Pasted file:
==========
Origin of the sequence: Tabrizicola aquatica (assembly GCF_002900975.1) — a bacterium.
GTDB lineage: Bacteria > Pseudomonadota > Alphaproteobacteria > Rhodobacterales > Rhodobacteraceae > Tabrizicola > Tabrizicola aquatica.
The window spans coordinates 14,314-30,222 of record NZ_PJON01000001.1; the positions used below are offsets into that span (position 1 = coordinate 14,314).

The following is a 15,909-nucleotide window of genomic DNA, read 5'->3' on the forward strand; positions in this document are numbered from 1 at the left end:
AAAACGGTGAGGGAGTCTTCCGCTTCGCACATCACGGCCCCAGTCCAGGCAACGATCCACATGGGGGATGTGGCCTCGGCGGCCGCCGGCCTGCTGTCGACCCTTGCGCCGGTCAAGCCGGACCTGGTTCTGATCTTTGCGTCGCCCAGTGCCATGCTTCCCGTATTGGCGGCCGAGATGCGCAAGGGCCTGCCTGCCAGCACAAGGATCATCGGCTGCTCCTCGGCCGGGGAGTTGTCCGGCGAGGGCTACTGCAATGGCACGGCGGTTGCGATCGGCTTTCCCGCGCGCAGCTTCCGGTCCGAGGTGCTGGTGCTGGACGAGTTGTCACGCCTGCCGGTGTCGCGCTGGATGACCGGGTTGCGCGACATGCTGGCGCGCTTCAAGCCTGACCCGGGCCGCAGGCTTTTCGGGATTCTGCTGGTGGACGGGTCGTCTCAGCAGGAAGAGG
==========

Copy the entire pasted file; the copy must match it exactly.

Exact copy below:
Origin of the sequence: Tabrizicola aquatica (assembly GCF_002900975.1) — a bacterium.
GTDB lineage: Bacteria > Pseudomonadota > Alphaproteobacteria > Rhodobacterales > Rhodobacteraceae > Tabrizicola > Tabrizicola aquatica.
The window spans coordinates 14,314-30,222 of record NZ_PJON01000001.1; the positions used below are offsets into that span (position 1 = coordinate 14,314).

The following is a 15,909-nucleotide window of genomic DNA, read 5'->3' on the forward strand; positions in this document are numbered from 1 at the left end:
AAAACGGTGAGGGAGTCTTCCGCTTCGCACATCACGGCCCCAGTCCAGGCAACGATCCACATGGGGGATGTGGCCTCGGCGGCCGCCGGCCTGCTGTCGACCCTTGCGCCGGTCAAGCCGGACCTGGTTCTGATCTTTGCGTCGCCCAGTGCCATGCTTCCCGTATTGGCGGCCGAGATGCGCAAGGGCCTGCCTGCCAGCACAAGGATCATCGGCTGCTCCTCGGCCGGGGAGTTGTCCGGCGAGGGCTACTGCAATGGCACGGCGGTTGCGATCGGCTTTCCCGCGCGCAGCTTCCGGTCCGAGGTGCTGGTGCTGGACGAGTTGTCACGCCTGCCGGTGTCGCGCTGGATGACCGGGTTGCGCGACATGCTGGCGCGCTTCAAGCCTGACCCGGGCCGCAGGCTTTTCGGGATTCTGCTGGTGGACGGGTCGTCTCAGCAGGAAGAGG